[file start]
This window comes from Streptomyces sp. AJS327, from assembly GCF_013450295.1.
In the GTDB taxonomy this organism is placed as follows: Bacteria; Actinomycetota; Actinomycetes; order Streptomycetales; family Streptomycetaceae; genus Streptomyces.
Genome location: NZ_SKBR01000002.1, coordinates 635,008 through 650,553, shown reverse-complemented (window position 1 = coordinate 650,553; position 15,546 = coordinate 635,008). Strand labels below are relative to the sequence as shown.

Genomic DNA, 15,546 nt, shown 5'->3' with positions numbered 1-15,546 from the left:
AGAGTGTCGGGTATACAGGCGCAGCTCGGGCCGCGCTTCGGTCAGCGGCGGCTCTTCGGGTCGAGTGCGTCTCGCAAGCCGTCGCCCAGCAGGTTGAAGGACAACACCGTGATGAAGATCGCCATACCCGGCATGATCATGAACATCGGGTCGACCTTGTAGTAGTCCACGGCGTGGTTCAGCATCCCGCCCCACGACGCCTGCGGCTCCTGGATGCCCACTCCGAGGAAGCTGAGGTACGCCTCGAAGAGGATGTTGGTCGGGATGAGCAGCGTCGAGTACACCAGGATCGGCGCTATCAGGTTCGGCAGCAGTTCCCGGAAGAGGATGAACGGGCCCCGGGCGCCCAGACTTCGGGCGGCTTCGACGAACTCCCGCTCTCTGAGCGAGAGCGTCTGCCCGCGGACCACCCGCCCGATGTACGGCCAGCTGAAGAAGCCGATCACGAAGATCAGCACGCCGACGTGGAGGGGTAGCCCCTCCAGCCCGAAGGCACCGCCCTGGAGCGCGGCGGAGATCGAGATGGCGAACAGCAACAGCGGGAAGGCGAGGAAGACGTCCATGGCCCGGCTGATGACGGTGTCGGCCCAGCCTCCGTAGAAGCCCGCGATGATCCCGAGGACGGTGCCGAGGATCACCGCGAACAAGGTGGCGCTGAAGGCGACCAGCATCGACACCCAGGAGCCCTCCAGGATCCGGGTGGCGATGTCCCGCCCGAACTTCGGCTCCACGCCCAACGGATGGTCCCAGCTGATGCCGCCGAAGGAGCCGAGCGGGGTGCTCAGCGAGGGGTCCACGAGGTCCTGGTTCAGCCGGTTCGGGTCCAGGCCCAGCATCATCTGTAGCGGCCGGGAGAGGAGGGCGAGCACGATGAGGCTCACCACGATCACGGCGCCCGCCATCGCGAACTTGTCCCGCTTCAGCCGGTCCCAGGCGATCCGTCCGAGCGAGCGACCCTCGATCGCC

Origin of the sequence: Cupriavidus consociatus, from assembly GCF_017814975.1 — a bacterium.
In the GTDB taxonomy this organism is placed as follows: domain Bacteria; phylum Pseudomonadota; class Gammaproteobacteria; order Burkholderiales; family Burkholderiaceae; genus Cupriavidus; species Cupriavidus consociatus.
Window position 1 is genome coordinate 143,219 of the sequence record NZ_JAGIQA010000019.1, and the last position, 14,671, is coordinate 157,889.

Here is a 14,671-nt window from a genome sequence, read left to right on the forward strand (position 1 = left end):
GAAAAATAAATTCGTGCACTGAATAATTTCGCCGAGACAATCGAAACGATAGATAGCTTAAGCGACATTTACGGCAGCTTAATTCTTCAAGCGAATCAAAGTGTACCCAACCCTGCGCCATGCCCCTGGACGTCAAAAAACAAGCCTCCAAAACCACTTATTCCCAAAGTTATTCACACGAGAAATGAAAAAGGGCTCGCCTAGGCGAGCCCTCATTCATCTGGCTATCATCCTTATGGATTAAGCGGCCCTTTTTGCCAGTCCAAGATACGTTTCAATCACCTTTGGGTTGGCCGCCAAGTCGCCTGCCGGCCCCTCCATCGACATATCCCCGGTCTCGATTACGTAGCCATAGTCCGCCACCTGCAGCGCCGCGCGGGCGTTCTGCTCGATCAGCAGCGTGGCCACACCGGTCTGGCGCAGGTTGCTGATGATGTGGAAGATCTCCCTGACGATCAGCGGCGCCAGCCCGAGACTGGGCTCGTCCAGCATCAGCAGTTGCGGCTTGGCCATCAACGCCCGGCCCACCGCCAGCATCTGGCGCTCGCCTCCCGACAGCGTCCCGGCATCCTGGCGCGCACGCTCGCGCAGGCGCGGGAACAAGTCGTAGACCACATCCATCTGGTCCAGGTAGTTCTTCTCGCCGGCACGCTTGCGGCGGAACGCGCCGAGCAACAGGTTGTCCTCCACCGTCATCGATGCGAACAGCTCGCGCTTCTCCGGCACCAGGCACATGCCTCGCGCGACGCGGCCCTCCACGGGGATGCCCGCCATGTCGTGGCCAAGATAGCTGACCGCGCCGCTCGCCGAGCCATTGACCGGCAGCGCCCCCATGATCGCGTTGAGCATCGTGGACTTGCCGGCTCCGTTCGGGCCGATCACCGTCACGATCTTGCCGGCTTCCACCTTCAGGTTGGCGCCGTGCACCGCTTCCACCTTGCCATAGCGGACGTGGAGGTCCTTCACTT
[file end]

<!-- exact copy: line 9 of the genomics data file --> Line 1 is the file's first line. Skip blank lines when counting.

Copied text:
Here is a 14,671-nt window from a genome sequence, read left to right on the forward strand (position 1 = left end):